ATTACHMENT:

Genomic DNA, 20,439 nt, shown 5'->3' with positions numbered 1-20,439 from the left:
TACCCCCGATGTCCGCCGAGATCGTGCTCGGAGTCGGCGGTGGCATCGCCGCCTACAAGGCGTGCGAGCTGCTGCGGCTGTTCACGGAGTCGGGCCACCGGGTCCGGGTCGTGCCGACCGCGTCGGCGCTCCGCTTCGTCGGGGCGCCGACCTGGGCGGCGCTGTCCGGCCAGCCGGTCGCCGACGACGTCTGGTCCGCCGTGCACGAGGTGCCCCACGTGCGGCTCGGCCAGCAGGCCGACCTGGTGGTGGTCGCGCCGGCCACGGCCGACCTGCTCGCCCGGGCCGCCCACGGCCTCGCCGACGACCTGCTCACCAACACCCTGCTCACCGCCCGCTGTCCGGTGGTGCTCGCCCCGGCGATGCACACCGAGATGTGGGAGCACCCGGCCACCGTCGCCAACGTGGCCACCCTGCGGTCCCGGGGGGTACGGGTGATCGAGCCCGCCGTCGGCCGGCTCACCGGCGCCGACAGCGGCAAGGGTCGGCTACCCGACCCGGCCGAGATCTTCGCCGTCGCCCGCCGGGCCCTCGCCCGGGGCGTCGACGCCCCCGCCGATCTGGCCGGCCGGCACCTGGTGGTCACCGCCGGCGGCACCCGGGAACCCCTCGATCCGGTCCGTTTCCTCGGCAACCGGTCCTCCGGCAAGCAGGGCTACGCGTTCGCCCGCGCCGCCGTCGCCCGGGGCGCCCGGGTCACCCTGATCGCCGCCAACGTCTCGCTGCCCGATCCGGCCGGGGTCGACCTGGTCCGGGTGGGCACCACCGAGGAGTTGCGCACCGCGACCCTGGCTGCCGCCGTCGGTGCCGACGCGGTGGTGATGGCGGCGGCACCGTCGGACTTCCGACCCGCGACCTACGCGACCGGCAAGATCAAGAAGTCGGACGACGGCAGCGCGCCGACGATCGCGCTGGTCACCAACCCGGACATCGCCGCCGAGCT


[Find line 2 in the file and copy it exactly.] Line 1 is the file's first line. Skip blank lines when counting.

TACCCCCGATGTCCGCCGAGATCGTGCTCGGAGTCGGCGGTGGCATCGCCGCCTACAAGGCGTGCGAGCTGCTGCGGCTGTTCACGGAGTCGGGCCACCGGGTCCGGGTCGTGCCGACCGCGTCGGCGCTCCGCTTCGTCGGGGCGCCGACCTGGGCGGCGCTGTCCGGCCAGCCGGTCGCCGACGACGTCTGGTCCGCCGTGCACGAGGTGCCCCACGTGCGGCTCGGCCAGCAGGCCGACCTGGTGGTGGTCGCGCCGGCCACGGCCGACCTGCTCGCCCGGGCCGCCCACGGCCTCGCCGACGACCTGCTCACCAACACCCTGCTCACCGCCCGCTGTCCGGTGGTGCTCGCCCCGGCGATGCACACCGAGATGTGGGAGCACCCGGCCACCGTCGCCAACGTGGCCACCCTGCGGTCCCGGGGGGTACGGGTGATCGAGCCCGCCGTCGGCCGGCTCACCGGCGCCGACAGCGGCAAGGGTCGGCTACCCGACCCGGCCGAGATCTTCGCCGTCGCCCGCCGGGCCCTCGCCCGGGGCGTCGACGCCCCCGCCGATCTGGCCGGCCGGCACCTGGTGGTCACCGCCGGCGGCACCCGGGAACCCCTCGATCCGGTCCGTTTCCTCGGCAACCGGTCCTCCGGCAAGCAGGGCTACGCGTTCGCCCGCGCCGCCGTCGCCCGGGGCGCCCGGGTCACCCTGATCGCCGCCAACGTCTCGCTGCCCGATCCGGCCGGGGTCGACCTGGTCCGGGTGGGCACCACCGAGGAGTTGCGCACCGCGACCCTGGCTGCCGCCGTCGGTGCCGACGCGGTGGTGATGGCGGCGGCACCGTCGGACTTCCGACCCGCGACCTACGCGACCGGCAAGATCAAGAAGTCGGACGACGGCAGCGCGCCGACGATCGCGCTGGTCACCAACCCGGACATCGCCGCCGAGCT